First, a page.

The second composition can also comprise a carrier material for binding, attaching, or otherwise adhering the aesthetic agent to the substrate 22. In one embodiment, the carrier material facilitates formation of a film that is adherent to the substrate 22 but whose exposed side is non-adherent after formation on the substrate. Optionally, the exposed side of the second layer 30 can be coated with a lubricant to provide a non-adhesive surface. Suitable lubricant powders can include magnesium stearate, ethyl cellulose, and sodium stearyl fumarate. Further, the carrier material should facilitate the release of the aesthetic agent from the second layer 30 during use through dissolution, diffusion, dispersion, or other mechanism. Preferably, the carrier material is dispersible with saliva. The second layer has a thickness greater than about 0.005 mm, or greater than about 0.02 mm and/or less than about 1 cm, or less than about 5 mm, or less than about 2 mm, or less than about 1 mm, or less than about 0.1 mm. The overall thickness of the first layer, substrate, and second layer is greater than about 0.01 mm, or greater than about 0.05 mm, or greater than about 0.1 mm or greater than about 0.2 mm and/or less than about 3 mm, or less than about 2 mm, or less than about 1 mm, or less than about 0.5 mm, or less than about 0.4 mm, or less than about 0.3 mm, or less than about 0.2 mm. In general, the second composition contains at least about 0%, or at least about 10%, or at least about 25%, or at least about 50%, or at least about 75%, or at least about 95% and/or less than about 98%, or about 90%, or about 80%, or less than about 50%, or less than about 25%, or less than about 10% by weight of a carrier material. Suitable carrier materials can include in whole or part carbohydrates (e.g., hydroxy propyl methyl cellulose (HPMC), starch, arabic gum), lipids (e.g., fats and oils such as saturated and partially saturated vegetable oil, coconut oil, coca butter, Safflower oil, Palm Kernel oil, etc.), waxes (e.g., beeswax and Carnauba wax), hydrocarbons (e.g., petrolatum and mineral oils), silicones, proteins (e.g., casein and alginate), and combinations thereof. Carrier materials comprising carbohydrates, such as HPMC, are preferred when the aesthetic agent is non-volatile while carrier materials comprising a lipid or a hydrocarbon are preferred when the aesthetic agent is volatile.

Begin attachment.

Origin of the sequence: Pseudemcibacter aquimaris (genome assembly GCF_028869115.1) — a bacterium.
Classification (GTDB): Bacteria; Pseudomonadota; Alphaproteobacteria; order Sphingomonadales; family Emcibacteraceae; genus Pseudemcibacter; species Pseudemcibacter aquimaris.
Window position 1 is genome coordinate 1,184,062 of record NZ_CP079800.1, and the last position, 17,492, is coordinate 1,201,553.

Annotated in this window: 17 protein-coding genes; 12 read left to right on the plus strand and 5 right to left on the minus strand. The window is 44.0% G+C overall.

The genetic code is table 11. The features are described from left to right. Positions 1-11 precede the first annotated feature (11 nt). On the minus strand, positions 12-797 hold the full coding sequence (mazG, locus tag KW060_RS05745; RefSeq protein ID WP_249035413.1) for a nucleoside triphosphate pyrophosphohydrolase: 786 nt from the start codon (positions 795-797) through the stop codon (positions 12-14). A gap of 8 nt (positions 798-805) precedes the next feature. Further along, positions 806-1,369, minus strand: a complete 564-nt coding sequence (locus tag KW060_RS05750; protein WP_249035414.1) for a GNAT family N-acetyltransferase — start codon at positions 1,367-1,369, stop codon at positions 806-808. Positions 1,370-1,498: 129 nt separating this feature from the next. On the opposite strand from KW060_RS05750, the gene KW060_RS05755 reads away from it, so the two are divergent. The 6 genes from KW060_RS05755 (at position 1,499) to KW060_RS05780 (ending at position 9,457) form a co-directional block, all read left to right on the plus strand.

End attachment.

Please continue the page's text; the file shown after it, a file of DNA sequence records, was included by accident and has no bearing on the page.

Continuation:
The second layer 30 can be formed from combinations and/or derivatives of one or more carrier materials, or the layer 30 can be provided with multiple layers formed from distinct carrier materials and/or aesthetic agents. Further, it is contemplated that distinct second layers 30 can be formed at different locations on the substrate 22 or layered on top one another, wherein each second layer 30 is formed from distinct carrier materials and/or aesthetic agents. For example, a portion of the second layer might comprise hydroxy propyl methyl cellulose that dissolves quickly for a quick release of a first aesthetic agent and another portion of the second layer might comprise silicone that diffuses a second aesthetic agent over a longer period of time for sustained release of the second aesthetic agent. Or, the second layer 30 might comprise a first sub-layer comprising a first carrier material, such as a lipid, directly adjacent the substrate and a second sub-layer comprising a carbohydrate, such as HPMC, on top of the first sub-layer opposite the substrate, wherein the second sub-layer covers the first sub-layer. Since the second sub-layer comprising the HPMC is exposed to the oral cavity, it could provide improved feel for the user (e.g., a “non-sticky” outer layer) versus the first sub-layer comprising the lipid.